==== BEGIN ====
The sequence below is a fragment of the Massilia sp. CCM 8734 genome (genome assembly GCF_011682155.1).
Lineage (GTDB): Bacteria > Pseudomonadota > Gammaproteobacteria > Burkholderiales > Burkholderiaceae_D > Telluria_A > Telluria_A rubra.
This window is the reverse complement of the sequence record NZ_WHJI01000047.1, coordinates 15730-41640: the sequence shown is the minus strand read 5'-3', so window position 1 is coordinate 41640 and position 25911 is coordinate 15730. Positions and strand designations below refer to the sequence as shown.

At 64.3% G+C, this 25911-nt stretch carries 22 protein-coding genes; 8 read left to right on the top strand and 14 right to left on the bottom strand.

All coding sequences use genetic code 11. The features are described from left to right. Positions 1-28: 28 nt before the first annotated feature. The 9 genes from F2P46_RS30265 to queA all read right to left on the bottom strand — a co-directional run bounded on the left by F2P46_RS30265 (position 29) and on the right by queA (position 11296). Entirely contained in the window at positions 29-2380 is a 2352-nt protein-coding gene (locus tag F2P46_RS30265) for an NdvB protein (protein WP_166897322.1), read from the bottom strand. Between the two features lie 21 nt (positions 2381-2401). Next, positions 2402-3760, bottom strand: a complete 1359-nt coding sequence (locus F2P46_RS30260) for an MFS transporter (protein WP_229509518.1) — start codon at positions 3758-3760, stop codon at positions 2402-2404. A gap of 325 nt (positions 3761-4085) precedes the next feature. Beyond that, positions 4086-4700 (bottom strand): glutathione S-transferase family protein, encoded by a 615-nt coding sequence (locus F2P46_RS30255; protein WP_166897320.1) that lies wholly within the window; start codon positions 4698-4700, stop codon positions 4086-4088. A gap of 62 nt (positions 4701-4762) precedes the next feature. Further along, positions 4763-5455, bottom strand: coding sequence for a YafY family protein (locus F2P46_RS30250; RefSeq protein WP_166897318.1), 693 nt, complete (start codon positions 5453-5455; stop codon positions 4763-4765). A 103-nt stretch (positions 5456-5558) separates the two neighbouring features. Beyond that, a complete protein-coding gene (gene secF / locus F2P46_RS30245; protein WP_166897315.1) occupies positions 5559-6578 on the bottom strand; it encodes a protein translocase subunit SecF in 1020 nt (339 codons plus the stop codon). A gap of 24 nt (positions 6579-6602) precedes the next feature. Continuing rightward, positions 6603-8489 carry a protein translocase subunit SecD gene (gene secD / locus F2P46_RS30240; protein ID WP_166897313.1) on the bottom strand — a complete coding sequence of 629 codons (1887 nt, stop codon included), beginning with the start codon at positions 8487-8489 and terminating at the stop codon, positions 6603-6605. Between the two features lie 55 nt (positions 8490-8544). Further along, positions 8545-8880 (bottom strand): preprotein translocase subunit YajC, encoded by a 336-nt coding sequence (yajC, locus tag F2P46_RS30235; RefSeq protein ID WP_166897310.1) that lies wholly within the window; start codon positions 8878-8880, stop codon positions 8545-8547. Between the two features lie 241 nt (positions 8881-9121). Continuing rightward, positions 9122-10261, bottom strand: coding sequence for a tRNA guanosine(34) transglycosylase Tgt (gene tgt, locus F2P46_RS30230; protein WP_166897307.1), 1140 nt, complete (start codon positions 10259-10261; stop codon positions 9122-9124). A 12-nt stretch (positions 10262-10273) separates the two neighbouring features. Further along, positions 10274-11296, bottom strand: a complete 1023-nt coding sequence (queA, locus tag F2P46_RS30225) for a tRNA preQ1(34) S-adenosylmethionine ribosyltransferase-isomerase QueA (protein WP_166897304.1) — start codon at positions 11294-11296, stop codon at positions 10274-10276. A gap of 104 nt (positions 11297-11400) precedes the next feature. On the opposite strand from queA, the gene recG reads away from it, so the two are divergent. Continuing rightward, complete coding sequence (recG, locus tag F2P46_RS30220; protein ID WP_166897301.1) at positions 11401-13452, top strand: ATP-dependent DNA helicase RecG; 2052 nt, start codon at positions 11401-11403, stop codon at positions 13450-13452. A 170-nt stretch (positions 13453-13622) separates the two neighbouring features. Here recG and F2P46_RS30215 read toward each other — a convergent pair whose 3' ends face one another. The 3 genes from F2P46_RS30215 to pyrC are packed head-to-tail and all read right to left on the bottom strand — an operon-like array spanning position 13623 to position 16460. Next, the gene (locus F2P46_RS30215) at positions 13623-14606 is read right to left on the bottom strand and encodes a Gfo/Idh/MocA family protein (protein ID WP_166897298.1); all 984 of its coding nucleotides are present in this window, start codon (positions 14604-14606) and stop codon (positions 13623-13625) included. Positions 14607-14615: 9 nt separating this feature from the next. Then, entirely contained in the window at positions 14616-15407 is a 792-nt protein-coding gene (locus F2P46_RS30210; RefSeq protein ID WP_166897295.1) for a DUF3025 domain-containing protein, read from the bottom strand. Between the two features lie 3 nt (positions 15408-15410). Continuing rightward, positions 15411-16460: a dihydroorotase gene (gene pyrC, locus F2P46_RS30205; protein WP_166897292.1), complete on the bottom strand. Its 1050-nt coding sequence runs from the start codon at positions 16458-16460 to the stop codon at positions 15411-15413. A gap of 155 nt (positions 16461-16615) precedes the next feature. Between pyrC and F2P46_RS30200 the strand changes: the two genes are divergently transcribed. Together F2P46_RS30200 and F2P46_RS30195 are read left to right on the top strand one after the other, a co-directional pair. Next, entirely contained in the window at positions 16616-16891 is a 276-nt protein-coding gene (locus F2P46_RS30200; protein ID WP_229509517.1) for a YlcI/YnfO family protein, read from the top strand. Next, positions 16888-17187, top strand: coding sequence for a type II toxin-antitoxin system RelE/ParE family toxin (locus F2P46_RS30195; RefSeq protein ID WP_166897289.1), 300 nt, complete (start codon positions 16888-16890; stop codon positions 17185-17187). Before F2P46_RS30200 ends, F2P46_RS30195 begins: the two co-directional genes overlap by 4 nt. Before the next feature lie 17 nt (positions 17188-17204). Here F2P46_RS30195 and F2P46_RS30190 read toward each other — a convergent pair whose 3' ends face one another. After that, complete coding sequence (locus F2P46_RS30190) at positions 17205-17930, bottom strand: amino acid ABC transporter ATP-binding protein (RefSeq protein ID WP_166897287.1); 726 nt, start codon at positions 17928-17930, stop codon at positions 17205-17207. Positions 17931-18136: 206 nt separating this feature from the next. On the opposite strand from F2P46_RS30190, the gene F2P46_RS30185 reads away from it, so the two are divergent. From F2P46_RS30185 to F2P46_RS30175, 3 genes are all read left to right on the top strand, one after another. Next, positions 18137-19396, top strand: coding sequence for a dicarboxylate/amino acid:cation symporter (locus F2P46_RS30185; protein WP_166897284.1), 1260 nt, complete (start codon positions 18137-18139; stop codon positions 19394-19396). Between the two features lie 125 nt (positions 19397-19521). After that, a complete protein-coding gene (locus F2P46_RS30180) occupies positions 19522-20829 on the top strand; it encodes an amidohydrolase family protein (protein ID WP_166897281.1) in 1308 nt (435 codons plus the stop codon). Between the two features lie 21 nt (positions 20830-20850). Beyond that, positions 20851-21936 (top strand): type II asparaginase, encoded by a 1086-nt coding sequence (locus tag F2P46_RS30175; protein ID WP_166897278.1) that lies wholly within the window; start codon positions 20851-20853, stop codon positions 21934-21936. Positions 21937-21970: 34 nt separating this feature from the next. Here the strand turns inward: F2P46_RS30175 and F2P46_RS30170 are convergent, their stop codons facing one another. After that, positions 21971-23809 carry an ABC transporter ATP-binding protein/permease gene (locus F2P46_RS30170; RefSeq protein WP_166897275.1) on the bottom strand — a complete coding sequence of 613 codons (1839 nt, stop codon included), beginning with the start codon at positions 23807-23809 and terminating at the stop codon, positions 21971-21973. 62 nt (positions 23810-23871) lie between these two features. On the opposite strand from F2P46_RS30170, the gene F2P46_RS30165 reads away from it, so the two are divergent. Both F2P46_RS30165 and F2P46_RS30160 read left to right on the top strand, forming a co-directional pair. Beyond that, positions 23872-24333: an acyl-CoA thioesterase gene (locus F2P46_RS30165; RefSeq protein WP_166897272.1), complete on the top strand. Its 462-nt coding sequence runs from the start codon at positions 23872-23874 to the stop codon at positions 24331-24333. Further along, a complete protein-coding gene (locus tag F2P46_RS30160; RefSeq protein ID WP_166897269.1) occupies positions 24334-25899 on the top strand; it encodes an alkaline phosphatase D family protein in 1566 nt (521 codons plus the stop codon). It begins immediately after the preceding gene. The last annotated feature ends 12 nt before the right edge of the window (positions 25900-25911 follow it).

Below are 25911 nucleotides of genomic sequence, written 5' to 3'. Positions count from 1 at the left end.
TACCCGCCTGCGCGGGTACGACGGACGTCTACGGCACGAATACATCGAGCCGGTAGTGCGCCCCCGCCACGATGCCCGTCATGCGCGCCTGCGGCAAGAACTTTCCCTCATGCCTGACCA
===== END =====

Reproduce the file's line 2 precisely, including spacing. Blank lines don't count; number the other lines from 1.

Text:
Lineage (GTDB): Bacteria > Pseudomonadota > Gammaproteobacteria > Burkholderiales > Burkholderiaceae_D > Telluria_A > Telluria_A rubra.